This strengthens and deepens your thesis statement.

Step 6: Using your answer with its significance, write a 1-2 sentence thesis statement.

This refines and focuses your thesis statement.

Step 7: Test the thesis by seeing if you can gather good evidence to support it.

Go through the main text(s) you are writing on and list all the passages (using page numbers) that directly prove and/or illustrate your argument: List potential outside evidence, such as research, outside sources, real-life examples, personal knowledge, personal examples that could possibly further prove and/or illustrate your argument: If you cannot find strong or sufficient evidence, then rethink your thesis statement.

Step 1: Brainstorm Topics Here are some questions that could help you:

Reading and writing as dangerous

How is control of human beings connected to writing and reading?

Why were the slaveholders so fearful of slaves learning to read and write?

When has reading lead to violence and uprising?

What about becoming educated leads to Douglass’s despair?

Slaves were controlled by not being able to read and write because they could not learn by reading the arguments and experiences of others and from history what is fair, just and reasonable and what is not.

So what? We should be concerned because in certain parts of the world today, what the public can read and write is controlled and as a result the rights of the people are violated and they are powerless or ignorant of this.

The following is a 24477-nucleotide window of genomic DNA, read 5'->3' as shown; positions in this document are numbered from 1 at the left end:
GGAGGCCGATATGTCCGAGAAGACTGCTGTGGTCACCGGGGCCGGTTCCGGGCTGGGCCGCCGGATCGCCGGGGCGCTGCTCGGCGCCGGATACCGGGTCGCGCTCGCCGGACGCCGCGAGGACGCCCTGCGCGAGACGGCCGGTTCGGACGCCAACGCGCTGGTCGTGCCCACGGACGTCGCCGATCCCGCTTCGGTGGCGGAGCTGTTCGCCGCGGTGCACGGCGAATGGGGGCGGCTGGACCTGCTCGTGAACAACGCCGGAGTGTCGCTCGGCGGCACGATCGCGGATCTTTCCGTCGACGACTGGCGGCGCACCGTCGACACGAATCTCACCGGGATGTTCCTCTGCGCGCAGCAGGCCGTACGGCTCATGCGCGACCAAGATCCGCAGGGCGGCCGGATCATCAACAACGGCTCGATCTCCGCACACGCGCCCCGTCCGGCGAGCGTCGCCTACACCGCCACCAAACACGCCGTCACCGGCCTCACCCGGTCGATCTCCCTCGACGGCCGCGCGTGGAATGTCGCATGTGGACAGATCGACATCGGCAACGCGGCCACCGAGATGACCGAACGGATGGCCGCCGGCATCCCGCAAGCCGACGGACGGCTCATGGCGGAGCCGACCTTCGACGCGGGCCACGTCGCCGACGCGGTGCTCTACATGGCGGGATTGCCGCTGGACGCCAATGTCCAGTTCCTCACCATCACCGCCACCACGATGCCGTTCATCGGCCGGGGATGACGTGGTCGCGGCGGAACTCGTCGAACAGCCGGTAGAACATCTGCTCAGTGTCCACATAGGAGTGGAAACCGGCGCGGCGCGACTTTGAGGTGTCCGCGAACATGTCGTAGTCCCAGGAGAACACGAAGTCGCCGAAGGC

The control and limitations over reading and writing during slavery sought to make slaves like Douglass ignorant, powerless, and more easily controlled, and this control over literacy and education is still happening in the world today.

Step 7 : Test the thesis by seeing if you can gather good evidence to support it.

Go through the main text(s) you are writing on and list all the passages (using page numbers) that directly prove and/or illustrate your argument:

  • Douglass discovers that “… education and slavery were incompatible with each other.” (1)
  • On page 2 it describes how Douglass read in “The Columbian Orator” how a slave used logic and persuasive argument so well that his master freed him (shows education can lead to change).
  • Reading and education makes one intolerant of injustice: “The more I read, the more I was led to abhor and detest my enslavers” (2).
  • Douglass says: “…that very discontentment which Master Hugh had predicted would follow my learning to read had already come, to torment and sting my soul to unutterable anguish. As I writhed under it, I would at times feel that learning to read had been a curse rather than a blessing. It had given me a view of my wretched condition, without the remedy. It opened my eyes to the horrible pit, but to no ladder upon which to get out. In moments of agony, I envied my fellow-slaves for their stupidity” (2) (But Douglass did not give up and later was instrumental in abolishing slavery)